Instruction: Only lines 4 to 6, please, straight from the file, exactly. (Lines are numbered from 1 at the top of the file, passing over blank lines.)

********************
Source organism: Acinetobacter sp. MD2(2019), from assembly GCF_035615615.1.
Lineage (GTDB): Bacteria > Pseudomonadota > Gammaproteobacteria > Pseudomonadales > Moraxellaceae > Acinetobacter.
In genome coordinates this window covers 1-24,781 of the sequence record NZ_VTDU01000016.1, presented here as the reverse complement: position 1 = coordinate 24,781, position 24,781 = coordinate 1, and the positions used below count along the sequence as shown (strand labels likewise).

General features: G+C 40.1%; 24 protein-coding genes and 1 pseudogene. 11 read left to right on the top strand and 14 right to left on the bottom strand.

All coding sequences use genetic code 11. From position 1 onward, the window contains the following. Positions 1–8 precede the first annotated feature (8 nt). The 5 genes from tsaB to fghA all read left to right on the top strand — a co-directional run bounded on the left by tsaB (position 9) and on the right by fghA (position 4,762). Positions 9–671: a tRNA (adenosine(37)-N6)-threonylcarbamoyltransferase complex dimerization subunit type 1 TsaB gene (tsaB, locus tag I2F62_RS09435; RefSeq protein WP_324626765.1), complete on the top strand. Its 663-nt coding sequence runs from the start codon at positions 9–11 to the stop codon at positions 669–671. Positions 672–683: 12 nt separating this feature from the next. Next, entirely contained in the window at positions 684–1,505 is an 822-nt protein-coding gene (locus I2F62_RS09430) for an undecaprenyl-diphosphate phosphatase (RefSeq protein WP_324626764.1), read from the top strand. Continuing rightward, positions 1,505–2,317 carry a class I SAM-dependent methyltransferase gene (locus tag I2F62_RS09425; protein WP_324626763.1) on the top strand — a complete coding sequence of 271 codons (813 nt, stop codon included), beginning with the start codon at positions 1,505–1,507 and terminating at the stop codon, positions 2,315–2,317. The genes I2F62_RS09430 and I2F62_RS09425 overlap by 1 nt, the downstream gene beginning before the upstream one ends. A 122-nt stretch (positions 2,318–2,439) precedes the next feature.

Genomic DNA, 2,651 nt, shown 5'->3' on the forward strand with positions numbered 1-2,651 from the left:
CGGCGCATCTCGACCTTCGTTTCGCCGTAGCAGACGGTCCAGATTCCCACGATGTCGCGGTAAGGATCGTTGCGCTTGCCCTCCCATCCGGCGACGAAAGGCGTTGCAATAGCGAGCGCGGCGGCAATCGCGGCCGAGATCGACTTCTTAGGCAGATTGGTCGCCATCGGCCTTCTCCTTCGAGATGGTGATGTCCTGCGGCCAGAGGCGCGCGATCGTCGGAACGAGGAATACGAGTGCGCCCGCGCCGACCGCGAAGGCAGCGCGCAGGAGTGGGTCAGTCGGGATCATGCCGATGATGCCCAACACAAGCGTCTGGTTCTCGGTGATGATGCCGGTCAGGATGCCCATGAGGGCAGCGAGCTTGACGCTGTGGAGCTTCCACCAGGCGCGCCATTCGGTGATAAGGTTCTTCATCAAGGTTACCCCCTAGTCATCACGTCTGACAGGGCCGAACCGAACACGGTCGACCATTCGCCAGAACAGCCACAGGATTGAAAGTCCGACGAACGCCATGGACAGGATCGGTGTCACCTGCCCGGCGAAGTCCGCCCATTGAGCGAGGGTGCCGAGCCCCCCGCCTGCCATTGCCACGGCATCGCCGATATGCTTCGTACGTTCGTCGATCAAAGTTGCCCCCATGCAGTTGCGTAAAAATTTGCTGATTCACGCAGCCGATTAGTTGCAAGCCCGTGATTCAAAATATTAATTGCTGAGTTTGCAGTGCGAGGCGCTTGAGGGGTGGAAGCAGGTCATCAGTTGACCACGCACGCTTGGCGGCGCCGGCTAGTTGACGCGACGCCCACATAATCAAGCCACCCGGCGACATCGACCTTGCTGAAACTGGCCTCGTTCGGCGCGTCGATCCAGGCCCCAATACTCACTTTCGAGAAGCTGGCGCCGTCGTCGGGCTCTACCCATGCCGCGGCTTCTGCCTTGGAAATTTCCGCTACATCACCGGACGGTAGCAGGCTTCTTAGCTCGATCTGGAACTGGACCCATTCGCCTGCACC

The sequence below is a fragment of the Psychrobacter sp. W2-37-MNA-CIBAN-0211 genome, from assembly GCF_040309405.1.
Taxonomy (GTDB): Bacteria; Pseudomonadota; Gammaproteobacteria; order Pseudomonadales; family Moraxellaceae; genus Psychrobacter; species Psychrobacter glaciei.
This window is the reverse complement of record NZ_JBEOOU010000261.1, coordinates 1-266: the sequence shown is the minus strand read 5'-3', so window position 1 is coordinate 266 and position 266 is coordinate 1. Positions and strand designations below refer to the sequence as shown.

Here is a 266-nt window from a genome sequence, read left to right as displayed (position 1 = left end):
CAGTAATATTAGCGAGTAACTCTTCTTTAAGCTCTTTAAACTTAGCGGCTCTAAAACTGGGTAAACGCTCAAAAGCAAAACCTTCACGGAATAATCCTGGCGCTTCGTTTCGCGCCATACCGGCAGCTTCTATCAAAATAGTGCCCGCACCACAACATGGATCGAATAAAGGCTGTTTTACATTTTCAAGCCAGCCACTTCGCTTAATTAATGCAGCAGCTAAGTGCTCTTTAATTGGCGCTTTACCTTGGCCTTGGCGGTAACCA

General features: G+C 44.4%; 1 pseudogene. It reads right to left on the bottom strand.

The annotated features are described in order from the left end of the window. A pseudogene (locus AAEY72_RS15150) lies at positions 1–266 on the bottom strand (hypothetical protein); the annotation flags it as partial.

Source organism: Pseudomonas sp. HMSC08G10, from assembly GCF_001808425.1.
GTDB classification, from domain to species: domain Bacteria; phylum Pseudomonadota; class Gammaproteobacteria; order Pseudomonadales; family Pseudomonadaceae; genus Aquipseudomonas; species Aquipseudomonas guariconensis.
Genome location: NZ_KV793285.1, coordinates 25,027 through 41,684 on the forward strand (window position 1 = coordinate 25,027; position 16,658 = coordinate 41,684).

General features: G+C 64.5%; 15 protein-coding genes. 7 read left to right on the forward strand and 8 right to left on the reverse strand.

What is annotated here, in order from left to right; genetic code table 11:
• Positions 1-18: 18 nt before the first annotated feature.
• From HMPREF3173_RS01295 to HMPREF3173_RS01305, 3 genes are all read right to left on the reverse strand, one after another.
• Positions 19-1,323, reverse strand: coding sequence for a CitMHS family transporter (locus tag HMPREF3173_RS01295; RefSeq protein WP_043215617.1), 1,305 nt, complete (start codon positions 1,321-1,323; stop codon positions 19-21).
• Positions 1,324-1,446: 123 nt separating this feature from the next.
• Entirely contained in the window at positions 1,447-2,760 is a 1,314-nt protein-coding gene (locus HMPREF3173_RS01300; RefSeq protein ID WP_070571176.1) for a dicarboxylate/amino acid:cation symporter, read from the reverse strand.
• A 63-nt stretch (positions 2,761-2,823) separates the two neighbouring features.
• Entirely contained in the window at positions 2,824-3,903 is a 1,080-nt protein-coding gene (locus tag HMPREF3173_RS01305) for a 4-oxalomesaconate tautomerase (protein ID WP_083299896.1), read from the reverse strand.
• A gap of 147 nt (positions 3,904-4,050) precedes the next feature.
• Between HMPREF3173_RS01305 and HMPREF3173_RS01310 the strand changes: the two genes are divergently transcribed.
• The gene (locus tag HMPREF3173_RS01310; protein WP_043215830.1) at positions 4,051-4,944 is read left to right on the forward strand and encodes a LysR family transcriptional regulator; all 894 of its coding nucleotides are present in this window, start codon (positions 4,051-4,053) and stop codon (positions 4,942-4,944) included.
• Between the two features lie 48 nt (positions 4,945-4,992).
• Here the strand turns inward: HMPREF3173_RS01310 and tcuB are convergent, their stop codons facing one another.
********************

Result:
General features: G+C 40.1%; 24 protein-coding genes and 1 pseudogene. 11 read left to right on the top strand and 14 right to left on the bottom strand.

All coding sequences use genetic code 11. From position 1 onward, the window contains the following. Positions 1–8 precede the first annotated feature (8 nt). The 5 genes from tsaB to fghA all read left to right on the top strand — a co-directional run bounded on the left by tsaB (position 9) and on the right by fghA (position 4,762). Positions 9–671: a tRNA (adenosine(37)-N6)-threonylcarbamoyltransferase complex dimerization subunit type 1 TsaB gene (tsaB, locus tag I2F62_RS09435; RefSeq protein WP_324626765.1), complete on the top strand. Its 663-nt coding sequence runs from the start codon at positions 9–11 to the stop codon at positions 669–671. Positions 672–683: 12 nt separating this feature from the next. Next, entirely contained in the window at positions 684–1,505 is an 822-nt protein-coding gene (locus I2F62_RS09430) for an undecaprenyl-diphosphate phosphatase (RefSeq protein WP_324626764.1), read from the top strand. Continuing rightward, positions 1,505–2,317 carry a class I SAM-dependent methyltransferase gene (locus tag I2F62_RS09425; protein WP_324626763.1) on the top strand — a complete coding sequence of 271 codons (813 nt, stop codon included), beginning with the start codon at positions 1,505–1,507 and terminating at the stop codon, positions 2,315–2,317. The genes I2F62_RS09430 and I2F62_RS09425 overlap by 1 nt, the downstream gene beginning before the upstream one ends. A 122-nt stretch (positions 2,318–2,439) precedes the next feature.

Genomic DNA, 2,651 nt, shown 5'->3' on the forward strand with positions numbered 1-2,651 from the left: